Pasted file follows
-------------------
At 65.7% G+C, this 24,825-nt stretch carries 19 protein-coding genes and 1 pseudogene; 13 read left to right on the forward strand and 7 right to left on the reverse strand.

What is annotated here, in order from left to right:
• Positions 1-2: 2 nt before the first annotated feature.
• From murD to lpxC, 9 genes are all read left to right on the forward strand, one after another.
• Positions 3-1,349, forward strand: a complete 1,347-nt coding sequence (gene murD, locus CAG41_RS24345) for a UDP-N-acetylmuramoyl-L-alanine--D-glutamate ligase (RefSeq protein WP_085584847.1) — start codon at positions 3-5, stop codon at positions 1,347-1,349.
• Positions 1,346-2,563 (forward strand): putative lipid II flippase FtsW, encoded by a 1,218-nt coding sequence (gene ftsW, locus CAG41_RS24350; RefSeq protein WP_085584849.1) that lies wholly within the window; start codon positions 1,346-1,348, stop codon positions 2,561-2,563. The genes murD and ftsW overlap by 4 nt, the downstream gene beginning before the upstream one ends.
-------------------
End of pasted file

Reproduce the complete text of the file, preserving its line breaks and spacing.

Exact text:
At 65.7% G+C, this 24,825-nt stretch carries 19 protein-coding genes and 1 pseudogene; 13 read left to right on the forward strand and 7 right to left on the reverse strand.

What is annotated here, in order from left to right:
• Positions 1-2: 2 nt before the first annotated feature.
• From murD to lpxC, 9 genes are all read left to right on the forward strand, one after another.
• Positions 3-1,349, forward strand: a complete 1,347-nt coding sequence (gene murD, locus CAG41_RS24345) for a UDP-N-acetylmuramoyl-L-alanine--D-glutamate ligase (RefSeq protein WP_085584847.1) — start codon at positions 3-5, stop codon at positions 1,347-1,349.
• Positions 1,346-2,563 (forward strand): putative lipid II flippase FtsW, encoded by a 1,218-nt coding sequence (gene ftsW, locus CAG41_RS24350; RefSeq protein WP_085584849.1) that lies wholly within the window; start codon positions 1,346-1,348, stop codon positions 2,561-2,563. The genes murD and ftsW overlap by 4 nt, the downstream gene beginning before the upstream one ends.